Ministers from across Government have carried out an extensive engagement on EU exit with businesses, industry bodies and civil society organisations from all sectors of the economy and all regions of the UK. The Secretaries of State at DExEU and BEIS and the Chancellor of the Exchequer co-chair the EU Exit Business Advisory Group to ensure that business is not only heard but is influential throughout the negotiations. The group involves the director-generals and directors of the CBI, IoD, EEF, BCC and FSB. The meetings take place regularly and are included in transparency returns. Since July 2016, DExEU Ministers alone have organised and attended more than 500 engagements with business and civil society stakeholders from every sector of the British economy.

For goods, the UK and the EU want to be as ambitious as possible. As part of this, both parties have agreed to explore the possibility of UK co-operation with EU agencies such as the European Aviation Safety Agency, the European Chemicals Agency and the European Medicines Agency. In addition, the political declaration sets out that the UK will seek to co-operate with the European Maritime Safety Agency and the European Network of Transmission System Operators. As a specific example of this suggested co-operation in the interests of tackling shared safety and security issues, we will continue to co-operate with the European Maritime Safety Agency, including on exchange of information between the agency and the United Kingdom Maritime and Coastguard Agency.

Let me turn now to the core issue that remains between us, which is the position of the EU Intellectual Property Office. The Government are working to find the best arrangement for the UK regarding EU agencies and bodies, but the decision to seek co-operation with an EU agency or body must be made carefully, bearing in mind the context of the UK’s overall aims for the future relationship and negotiations with the EU. As we negotiate our future relationship with the EU, the Government are determined to agree ambitious provisions to help businesses protect their intellectual property rights. Indeed, in the political declaration the UK and the EU commit to establishing,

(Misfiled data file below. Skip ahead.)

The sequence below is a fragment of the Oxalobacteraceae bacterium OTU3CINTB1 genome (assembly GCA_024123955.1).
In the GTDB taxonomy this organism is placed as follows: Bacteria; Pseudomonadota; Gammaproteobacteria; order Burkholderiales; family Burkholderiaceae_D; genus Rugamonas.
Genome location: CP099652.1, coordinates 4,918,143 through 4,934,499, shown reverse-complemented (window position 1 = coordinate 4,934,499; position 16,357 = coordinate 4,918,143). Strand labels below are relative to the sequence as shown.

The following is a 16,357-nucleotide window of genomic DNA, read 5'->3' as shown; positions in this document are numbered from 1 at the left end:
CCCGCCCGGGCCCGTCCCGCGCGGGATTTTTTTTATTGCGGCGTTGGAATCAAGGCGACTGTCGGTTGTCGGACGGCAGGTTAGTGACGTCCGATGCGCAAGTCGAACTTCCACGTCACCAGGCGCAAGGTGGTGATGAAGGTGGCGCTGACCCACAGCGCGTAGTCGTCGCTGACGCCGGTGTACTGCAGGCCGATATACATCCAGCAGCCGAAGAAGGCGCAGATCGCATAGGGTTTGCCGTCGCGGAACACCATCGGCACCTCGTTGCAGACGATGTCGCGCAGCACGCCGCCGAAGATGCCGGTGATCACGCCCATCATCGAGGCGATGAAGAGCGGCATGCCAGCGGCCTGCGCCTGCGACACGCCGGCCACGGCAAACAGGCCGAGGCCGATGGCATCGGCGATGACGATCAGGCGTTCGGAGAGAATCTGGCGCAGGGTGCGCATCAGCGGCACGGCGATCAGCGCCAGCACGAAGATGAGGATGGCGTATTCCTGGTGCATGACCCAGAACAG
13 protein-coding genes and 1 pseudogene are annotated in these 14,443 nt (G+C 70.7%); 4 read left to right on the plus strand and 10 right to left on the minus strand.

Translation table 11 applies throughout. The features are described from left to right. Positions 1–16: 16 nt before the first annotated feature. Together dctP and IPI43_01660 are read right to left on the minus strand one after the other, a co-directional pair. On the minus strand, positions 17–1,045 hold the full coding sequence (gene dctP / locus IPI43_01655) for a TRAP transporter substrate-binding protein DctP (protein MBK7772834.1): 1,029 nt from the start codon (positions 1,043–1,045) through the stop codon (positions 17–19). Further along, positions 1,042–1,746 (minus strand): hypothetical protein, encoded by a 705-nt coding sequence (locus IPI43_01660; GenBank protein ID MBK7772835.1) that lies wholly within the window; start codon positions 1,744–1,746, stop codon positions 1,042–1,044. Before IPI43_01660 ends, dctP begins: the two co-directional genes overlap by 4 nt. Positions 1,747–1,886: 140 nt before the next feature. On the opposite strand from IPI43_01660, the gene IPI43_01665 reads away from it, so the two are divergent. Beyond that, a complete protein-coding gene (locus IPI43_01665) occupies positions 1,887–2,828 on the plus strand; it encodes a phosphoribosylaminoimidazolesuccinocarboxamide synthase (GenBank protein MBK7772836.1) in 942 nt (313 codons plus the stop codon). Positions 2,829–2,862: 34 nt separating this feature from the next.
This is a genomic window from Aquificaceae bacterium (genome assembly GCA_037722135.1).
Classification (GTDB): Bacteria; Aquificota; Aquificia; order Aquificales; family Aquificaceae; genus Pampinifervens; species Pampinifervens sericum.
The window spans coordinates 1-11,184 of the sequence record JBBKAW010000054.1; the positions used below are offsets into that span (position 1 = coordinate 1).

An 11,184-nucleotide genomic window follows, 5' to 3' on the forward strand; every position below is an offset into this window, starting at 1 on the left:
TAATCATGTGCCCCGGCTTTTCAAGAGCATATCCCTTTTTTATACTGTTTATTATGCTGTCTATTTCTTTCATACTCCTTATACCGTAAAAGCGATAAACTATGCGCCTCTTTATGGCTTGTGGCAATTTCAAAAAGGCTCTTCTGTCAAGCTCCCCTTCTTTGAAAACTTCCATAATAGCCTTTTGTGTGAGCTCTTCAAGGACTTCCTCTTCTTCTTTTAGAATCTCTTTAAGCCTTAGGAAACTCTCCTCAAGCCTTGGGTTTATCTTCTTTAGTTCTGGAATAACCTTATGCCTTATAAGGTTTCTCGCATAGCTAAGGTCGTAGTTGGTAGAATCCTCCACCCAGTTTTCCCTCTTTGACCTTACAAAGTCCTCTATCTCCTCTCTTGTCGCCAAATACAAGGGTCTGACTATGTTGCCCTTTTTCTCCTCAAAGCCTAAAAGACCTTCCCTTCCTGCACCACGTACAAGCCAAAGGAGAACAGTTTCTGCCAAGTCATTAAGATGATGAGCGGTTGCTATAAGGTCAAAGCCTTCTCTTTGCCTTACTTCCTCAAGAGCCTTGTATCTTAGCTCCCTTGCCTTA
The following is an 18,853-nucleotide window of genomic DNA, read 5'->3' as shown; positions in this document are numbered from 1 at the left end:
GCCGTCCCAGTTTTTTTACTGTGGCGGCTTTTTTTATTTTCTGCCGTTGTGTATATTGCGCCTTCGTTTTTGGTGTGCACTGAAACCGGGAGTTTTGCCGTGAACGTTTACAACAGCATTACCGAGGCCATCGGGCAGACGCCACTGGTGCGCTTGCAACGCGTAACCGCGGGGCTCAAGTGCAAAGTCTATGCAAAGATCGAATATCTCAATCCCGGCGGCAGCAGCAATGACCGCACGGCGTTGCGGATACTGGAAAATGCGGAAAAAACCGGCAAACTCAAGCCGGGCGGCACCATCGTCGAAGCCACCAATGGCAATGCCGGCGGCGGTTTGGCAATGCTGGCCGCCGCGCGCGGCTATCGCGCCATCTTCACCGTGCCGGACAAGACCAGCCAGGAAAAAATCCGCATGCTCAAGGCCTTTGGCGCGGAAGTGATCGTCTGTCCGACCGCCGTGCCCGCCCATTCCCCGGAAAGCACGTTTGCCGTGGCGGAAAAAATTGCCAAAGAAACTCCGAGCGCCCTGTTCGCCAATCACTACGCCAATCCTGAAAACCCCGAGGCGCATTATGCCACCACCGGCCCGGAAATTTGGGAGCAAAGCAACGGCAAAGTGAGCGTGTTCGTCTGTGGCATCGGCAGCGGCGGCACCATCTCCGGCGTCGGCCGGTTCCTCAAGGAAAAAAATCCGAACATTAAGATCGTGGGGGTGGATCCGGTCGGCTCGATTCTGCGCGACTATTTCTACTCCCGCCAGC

“a mechanism for cooperation and exchange of information on intellectual property issues of mutual interest”.

In this regard, the UK would seek an appropriate level of co-operation with the EU and other relevant agencies such as the EU IPO. What we can achieve will be subject to the negotiations. However, since intellectual property is a wide-ranging and dynamic area of law, it would be unwise to stipulate in UK law exactly how we want to co-operate with the EU in this given area, as this could have wider implications for the balance of rights and obligations in the future partnership.

Whatever the outcome of the negotiations, I should like to reassure the noble Lord, Lord Stevenson, that trademarks and registered designs are granted on a non-discriminatory basis. That means that, in all circumstances, British businesses will continue to be able to use the EU Intellectual Property Office to protect their trademarks and designs in the EU. The Government want to emphasise that we seek to be ambitious and to obtain the best result possible in the negotiations with the EU on intellectual property. However, as it stands, the amendment would be unhelpful in that it would bind the UK to a particular negotiating approach. The negotiation objectives are complex, and there are vitally important questions which must be weighed in their own right.

In accordance with the commitments made by the Prime Minister, Parliament will have a greater and more formal role in the development of the mandate for the next phase of the negotiations. The Government are more than sympathetic both to the concerns of the noble Lord, Lord Stevenson, and to those of businesses. A thorough engagement with stakeholders and the EU has led the UK to saying that it will seek co-operation with five bodies that I mentioned earlier. This work requires thorough and weighted consideration of how active participation in an agency delivers wider negotiation goals in the context of any associated costs and disbenefits.

I thank the noble Lord for his constructive approach to engagement on this. I believe that we are not far apart from each other, particularly in the light of the progress that we have made to date. As a consequence, I can confirm, as has been the case throughout the process, that I and the lead Minister, my noble friend Lady Fairhead, will be happy to have further discussions to see whether we can reach a mutually acceptable agreement. We will therefore return to this matter at Third Reading. On that basis, I would ask the noble Lord to consider withdrawing his amendment.